Lefty allows three runs, but scores three while notching two hits in his second win of the season
By Nick Suss
PHILADELPHIA -- Environmental activists preach the value of offsetting your carbon footprint. Every time you do something environmentally harmful, you should try to do something enriching to nullify the adverse effects.
If the environment were a baseball game, carbon emissions would be runs. And in Friday night's 12-4 win over the Phillies, Tyler Lyons' carbon footprint would have been zero.
Lyons didn't have a bad day working his day job, allowing seven hits and three runs in five innings, striking out five and earning his second win of the season. The three runs came on Ryan Howard's home run in the fifth. But it was what he did on offense that made his day all the more impressive.
The pitcher entered Friday's game commanding a .120 lifetime batting average with three hits and zero runs scored. He nearly doubled his hit total and in doing so set a new career mark for runs scored every time he batted, going 2-for-2 with his first career RBI, a walk and three runs.
Both of Lyons' hits came with two strikes, a situation where he said he thrives due to his offensive approach.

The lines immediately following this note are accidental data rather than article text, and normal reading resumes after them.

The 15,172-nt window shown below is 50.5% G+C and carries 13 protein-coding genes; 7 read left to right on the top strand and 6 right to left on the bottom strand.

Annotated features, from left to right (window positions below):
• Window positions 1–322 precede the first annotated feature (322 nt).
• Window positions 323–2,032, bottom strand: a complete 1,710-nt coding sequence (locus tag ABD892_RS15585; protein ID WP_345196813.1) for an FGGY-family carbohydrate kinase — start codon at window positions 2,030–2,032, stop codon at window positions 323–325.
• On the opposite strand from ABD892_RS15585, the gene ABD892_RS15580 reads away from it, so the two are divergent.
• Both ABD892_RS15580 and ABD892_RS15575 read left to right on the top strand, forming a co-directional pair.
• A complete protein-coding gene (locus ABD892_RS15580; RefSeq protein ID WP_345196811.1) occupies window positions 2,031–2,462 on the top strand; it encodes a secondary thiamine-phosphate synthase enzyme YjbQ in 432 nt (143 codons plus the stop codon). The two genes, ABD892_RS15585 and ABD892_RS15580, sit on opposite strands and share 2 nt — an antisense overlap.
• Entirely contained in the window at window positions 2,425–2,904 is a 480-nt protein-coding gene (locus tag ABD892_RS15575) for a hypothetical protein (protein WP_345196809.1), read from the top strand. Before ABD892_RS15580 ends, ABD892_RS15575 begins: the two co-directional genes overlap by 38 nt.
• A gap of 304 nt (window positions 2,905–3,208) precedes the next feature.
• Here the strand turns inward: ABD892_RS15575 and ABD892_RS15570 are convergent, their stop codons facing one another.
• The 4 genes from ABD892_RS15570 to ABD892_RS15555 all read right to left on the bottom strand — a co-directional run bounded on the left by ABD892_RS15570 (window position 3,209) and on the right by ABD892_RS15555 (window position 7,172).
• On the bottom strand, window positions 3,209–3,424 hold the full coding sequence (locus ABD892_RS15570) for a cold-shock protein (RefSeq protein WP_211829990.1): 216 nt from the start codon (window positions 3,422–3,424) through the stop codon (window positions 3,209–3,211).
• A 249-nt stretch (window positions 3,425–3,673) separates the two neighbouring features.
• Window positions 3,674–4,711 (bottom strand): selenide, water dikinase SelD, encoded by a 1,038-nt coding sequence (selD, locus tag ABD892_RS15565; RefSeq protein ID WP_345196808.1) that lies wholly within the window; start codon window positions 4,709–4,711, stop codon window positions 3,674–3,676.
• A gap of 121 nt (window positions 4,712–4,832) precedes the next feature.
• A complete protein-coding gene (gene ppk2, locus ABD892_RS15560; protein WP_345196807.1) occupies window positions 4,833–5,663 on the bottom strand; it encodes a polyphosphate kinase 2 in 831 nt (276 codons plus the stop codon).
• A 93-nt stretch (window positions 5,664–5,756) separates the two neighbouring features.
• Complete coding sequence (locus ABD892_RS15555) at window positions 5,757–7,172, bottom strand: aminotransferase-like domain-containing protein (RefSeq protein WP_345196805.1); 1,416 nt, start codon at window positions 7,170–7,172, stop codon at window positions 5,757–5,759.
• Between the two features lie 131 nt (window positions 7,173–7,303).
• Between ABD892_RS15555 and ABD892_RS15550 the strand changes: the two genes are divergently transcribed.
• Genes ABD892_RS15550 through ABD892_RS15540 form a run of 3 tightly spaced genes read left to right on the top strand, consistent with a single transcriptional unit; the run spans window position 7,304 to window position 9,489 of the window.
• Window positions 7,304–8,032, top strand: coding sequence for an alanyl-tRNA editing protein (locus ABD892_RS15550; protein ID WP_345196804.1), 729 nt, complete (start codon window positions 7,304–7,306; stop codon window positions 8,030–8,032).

"With two strikes, though, I am definitely trying to shorten up, at least slap at it, see if I can't at least put it in play, and after that hopefully get lucky," Lyons said.
When a pitcher makes three trips around the bases, there is always a concern that he might be fatigued when he steps back on the mound for the next inning. But to Lyons, he said he would rather take the runs if it comes with feeling a little gassed. Manager Mike Matheny took this idea a little further. He said knowing how hard Lyons works, he didn't think running poses any problem.
"He's a good athlete," Matheny said. "He moves well, he's one of the faster guys we have on our entire club. He works a lot in the weight room. I watch him doing his post-start routine, and there's a lot of running. It shouldn't be an issue with him."
As for what he did on the mound, Lyons said he never felt 100 percent comfortable with his stuff but said he was fortunate to be able to work out of some difficult situations, including when a single, an error and a walk loaded the bases for the top of the Phillies' order in the second inning.
Matheny echoed those sentiments.
"It got a little hairy a couple of times, and he was able to pitch his way through it, which is something he hasn't been able to do in the past," Matheny said. "I think that's a great sign."
As great of a sign as it may have been to see Lyons pitch the way he did, his offensive output arguably turned more heads than his pitching Friday. And with the recent proliferation of hitters being asked to pitch and pitchers being asked to hit, Lyons' ability to shorten up with two strikes might have served as an audition to be a pinch-hitter in the future.
Well, maybe things won't go that far.
"We might be stretching for that one," Lyons said. "I've probably got a lot more work to do before that happens."
Nick Suss is an associate reporter for MLB.com. This story was not subject to the approval of Major League Baseball or its clubs.